O Children of Adam! Wear your beautiful apparel at every time and place of prayer: eat and drink: but waste not by excess, for Allah loves not the wasters. (Al-A`raf 7:31)
It is forbidden to neglect the physical needs of the body and cause harm through negligence or self-torture:
On no soul does Allah place a burden greater than itcan bear. It gets every good that it earns, and it suffers every ill that it earns. (Al-Baqarah 2:286)
It is reported that Anas ibn Malik (may Allah be pleased with him) said that, “Three men came to the Prophet’s (peace be upon him) mosque to inquire about the worship of the Prophet. When they were informed, they considered their worship insignificant and said: ”Where are we in comparison with the Prophet while Allah has forgiven his past sins and future sins“. One of them said: ”As for me, I shall offer salah all night long.” Another said:”I shall observe sawm (fasting) continuously and shall not break it”. The third one said: ”I shall abstain from women and shall never marry.”
The Prophet came to them and said,“Are you the people who said such and such things? By Allah, I fear Allah more than you do, and I am the most obedient and dutiful among you to Him, but still I observe fasting and break it; perform salah and sleep at night and take wives. So whoever turns away from my Sunnah does not belong to me.” (Al-Bukhari and Muslim)
The article is an excerpt from the author’s Human Rights in Islam and Common Misconceptions.
Women’s rights, responsibilities, and choices have been the subject of books, articles, essays, and lectures. Sadly however, convincing the world that Muslim women are not oppressed by Islam is a message that is just not getting through.
Islam raised the level of women, they were no longer chattels being passed from father to husband.
Media headlines scream oppression and the words Muslim, women, and oppression seem to have become inextricably linked. Fourteen hundred years ago Islam gave women’s rights; rights that could not have been imagined by European counterparts. Bold words!
It’s the words that have been spoken repeatedly, especially in the last two or three decades by Muslim converts, and Islamic writers, academics and educators across the globe.
No matter what Muslim women do or say to try to convince the world otherwise, words like hijab (veil), burqa, polygamy, and Shari`ah (Islamic Law) seem to do little but convince people that Islam oppresses women. Even educated, articulate women fulfilling the modest conditions of hijab can do little to dispel the myths.
Women who conduct themselves with decorum and grace and function effortlessly in the modern world have their achievements and successes celebrated. However, if a woman wears a scarf that covers her hair or puts her religion above worldly pursuits she is immediately labeled oppressed.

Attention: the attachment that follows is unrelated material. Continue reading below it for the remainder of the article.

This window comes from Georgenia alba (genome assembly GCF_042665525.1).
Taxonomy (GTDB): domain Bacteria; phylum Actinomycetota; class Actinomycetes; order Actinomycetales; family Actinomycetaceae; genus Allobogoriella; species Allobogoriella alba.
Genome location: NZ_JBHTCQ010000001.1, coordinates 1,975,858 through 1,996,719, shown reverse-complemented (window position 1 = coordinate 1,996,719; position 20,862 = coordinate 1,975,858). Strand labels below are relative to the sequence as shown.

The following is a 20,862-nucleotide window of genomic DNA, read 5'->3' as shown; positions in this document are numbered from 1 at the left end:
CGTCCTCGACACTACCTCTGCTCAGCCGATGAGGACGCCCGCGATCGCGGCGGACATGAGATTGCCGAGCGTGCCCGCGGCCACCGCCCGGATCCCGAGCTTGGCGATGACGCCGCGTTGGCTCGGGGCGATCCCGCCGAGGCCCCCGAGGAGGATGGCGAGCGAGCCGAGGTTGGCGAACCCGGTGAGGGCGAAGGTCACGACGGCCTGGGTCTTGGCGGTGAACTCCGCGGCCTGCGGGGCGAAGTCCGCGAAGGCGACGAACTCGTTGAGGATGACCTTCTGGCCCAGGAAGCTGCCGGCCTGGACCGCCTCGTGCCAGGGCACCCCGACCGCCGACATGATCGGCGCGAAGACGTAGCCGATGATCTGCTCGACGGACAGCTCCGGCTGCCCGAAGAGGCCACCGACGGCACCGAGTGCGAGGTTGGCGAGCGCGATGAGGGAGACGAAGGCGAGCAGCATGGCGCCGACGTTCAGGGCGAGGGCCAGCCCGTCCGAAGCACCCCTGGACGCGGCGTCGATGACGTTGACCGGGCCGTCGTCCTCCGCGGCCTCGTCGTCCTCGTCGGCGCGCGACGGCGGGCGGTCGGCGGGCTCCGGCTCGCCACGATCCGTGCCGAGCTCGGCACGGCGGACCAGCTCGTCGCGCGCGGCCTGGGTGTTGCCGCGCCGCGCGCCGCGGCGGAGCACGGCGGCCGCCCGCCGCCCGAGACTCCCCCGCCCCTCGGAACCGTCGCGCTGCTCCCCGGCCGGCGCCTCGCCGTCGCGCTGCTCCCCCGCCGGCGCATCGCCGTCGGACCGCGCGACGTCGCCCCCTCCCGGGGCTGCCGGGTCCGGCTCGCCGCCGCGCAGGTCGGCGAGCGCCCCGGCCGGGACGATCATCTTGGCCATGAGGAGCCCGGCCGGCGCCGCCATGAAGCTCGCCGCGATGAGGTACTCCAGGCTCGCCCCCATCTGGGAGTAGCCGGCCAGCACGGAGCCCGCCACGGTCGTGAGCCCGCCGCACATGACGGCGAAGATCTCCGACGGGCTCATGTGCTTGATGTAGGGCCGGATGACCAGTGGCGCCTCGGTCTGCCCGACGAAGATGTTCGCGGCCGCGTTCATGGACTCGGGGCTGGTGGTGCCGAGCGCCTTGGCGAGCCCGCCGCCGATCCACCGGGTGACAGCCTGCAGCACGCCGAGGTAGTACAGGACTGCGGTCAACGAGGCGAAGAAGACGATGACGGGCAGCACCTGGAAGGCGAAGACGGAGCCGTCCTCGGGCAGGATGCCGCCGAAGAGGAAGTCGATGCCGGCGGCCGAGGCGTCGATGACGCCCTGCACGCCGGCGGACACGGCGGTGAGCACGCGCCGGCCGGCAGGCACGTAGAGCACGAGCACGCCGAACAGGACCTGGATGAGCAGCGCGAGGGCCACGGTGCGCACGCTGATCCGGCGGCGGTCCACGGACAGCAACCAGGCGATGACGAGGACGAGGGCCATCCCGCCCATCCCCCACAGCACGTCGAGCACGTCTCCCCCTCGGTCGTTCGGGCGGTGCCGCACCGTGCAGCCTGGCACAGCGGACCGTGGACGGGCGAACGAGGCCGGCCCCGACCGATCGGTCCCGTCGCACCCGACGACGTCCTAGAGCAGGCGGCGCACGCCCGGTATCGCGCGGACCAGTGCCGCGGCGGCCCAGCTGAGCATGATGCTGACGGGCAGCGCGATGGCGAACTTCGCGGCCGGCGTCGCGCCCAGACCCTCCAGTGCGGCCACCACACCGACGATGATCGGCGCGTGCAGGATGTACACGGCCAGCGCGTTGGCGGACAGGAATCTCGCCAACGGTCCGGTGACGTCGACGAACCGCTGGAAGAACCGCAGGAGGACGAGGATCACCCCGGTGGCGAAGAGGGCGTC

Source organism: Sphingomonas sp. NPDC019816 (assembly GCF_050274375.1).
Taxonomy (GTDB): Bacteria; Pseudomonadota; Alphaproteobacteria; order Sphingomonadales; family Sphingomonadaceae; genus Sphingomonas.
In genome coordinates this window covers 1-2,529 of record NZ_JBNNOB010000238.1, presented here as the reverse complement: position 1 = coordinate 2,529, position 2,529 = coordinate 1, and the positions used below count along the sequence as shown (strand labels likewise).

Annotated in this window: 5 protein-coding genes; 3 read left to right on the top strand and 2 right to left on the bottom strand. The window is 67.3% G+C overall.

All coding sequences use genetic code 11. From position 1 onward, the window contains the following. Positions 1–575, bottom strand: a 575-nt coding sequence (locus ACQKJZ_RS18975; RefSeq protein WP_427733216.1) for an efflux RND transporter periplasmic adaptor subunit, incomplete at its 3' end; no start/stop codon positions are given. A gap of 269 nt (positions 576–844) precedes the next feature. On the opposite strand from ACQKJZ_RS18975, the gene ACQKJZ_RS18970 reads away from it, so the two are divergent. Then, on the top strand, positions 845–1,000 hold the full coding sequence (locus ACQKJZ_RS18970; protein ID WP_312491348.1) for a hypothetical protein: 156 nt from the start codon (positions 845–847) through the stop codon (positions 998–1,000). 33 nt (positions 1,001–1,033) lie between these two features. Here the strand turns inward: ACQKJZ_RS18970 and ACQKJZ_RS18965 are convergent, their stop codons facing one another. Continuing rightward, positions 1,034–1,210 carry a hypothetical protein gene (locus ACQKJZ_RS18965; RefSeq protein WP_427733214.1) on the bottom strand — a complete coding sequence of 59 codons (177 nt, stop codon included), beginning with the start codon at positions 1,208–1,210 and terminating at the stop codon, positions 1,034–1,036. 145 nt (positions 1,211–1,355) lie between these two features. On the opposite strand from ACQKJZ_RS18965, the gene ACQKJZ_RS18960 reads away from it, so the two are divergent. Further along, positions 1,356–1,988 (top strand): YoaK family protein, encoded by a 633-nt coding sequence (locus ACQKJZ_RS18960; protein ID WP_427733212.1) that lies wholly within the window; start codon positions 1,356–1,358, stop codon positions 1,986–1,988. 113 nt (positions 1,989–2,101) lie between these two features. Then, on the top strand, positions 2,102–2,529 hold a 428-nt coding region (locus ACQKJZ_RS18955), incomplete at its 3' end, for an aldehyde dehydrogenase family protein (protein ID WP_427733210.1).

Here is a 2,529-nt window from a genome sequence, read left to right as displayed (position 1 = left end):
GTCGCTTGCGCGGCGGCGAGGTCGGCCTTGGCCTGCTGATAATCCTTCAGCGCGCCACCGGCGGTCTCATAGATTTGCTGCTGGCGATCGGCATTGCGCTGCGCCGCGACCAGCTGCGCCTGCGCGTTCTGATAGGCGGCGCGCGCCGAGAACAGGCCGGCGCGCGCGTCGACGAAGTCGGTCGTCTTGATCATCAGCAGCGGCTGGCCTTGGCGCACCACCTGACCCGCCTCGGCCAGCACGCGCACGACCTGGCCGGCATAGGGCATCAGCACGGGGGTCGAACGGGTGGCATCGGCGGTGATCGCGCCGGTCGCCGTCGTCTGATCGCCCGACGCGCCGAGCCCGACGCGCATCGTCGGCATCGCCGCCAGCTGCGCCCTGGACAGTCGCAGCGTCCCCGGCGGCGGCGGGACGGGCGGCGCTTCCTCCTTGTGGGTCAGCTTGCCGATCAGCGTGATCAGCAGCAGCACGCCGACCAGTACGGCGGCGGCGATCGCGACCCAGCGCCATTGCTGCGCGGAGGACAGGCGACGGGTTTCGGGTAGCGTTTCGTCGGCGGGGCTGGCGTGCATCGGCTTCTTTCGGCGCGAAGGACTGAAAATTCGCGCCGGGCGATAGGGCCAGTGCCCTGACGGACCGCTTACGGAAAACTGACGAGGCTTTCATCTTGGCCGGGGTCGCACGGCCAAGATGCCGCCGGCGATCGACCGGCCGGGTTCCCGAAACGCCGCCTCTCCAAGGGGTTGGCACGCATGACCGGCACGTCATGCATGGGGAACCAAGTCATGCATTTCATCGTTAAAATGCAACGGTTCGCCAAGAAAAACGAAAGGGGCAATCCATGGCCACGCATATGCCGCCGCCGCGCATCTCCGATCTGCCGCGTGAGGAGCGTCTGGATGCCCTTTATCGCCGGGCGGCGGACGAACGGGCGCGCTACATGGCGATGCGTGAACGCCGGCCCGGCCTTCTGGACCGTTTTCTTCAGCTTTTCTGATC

One wonders if this is the case for women of other religious persuasions. Are modest religious women of all faiths labeled oppressed? Alternatively, is it just Islam?
The most visible sign of a Muslim woman’s faith is the headscarf or hijab; it is also the garment that leads people to believe that Islam oppresses women. Although Islamic scholars unanimously agree that modest dress and head coverings are obligatory in Islam, for the majority of Muslim women around the world, to cover, or not to cover, is a freely made choice.
The women who chose to wear hijab view it as a right, not a burden and many describe wearing hijab as liberation from the need to conform to unrealistic stereotypes and images dictated by the media.
What exactly do Muslim women say about themselves in relation to the issue of oppression? In 2005, a World Gallup Organization Poll, entitled ‘What women Want’:
‘Listening to the voices of Muslim Woman, revealed that the majority of women polled, in predominantly Muslim countries resented lack of unity among Muslim nations, violent extremism, and political and economic corruption. The headscarf or hijab, or any garment covering the face and body, often depicted as a tool of oppression was not even mentioned.’
The report concluded that ’…most women in the Muslim world are well aware that they have the same capabilities and deserve the same fundamental rights as men. Majorities of females in each of the eight countries surveyed said they believe women are able to make their own voting decisions, to work at any job for which they are qualified, and even to serve in the highest levels of government.’